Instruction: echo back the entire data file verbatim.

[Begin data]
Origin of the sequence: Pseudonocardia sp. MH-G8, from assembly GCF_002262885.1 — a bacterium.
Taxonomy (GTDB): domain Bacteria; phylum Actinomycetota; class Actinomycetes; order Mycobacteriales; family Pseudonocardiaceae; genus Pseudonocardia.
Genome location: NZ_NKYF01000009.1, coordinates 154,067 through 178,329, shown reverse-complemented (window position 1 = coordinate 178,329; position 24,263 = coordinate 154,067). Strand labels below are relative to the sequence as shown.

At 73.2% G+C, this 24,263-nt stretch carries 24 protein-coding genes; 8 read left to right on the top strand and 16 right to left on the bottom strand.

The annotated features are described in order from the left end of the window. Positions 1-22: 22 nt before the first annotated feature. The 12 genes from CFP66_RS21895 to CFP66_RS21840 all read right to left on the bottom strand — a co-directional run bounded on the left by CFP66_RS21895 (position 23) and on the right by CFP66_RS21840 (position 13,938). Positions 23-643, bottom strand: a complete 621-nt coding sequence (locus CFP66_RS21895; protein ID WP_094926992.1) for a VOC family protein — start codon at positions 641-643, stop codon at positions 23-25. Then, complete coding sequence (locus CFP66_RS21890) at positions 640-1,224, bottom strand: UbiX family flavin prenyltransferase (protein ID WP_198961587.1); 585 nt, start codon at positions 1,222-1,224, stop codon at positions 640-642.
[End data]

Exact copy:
Origin of the sequence: Pseudonocardia sp. MH-G8, from assembly GCF_002262885.1 — a bacterium.
Taxonomy (GTDB): domain Bacteria; phylum Actinomycetota; class Actinomycetes; order Mycobacteriales; family Pseudonocardiaceae; genus Pseudonocardia.
Genome location: NZ_NKYF01000009.1, coordinates 154,067 through 178,329, shown reverse-complemented (window position 1 = coordinate 178,329; position 24,263 = coordinate 154,067). Strand labels below are relative to the sequence as shown.

At 73.2% G+C, this 24,263-nt stretch carries 24 protein-coding genes; 8 read left to right on the top strand and 16 right to left on the bottom strand.

The annotated features are described in order from the left end of the window. Positions 1-22: 22 nt before the first annotated feature. The 12 genes from CFP66_RS21895 to CFP66_RS21840 all read right to left on the bottom strand — a co-directional run bounded on the left by CFP66_RS21895 (position 23) and on the right by CFP66_RS21840 (position 13,938). Positions 23-643, bottom strand: a complete 621-nt coding sequence (locus CFP66_RS21895; protein ID WP_094926992.1) for a VOC family protein — start codon at positions 641-643, stop codon at positions 23-25. Then, complete coding sequence (locus CFP66_RS21890) at positions 640-1,224, bottom strand: UbiX family flavin prenyltransferase (protein ID WP_198961587.1); 585 nt, start codon at positions 1,222-1,224, stop codon at positions 640-642.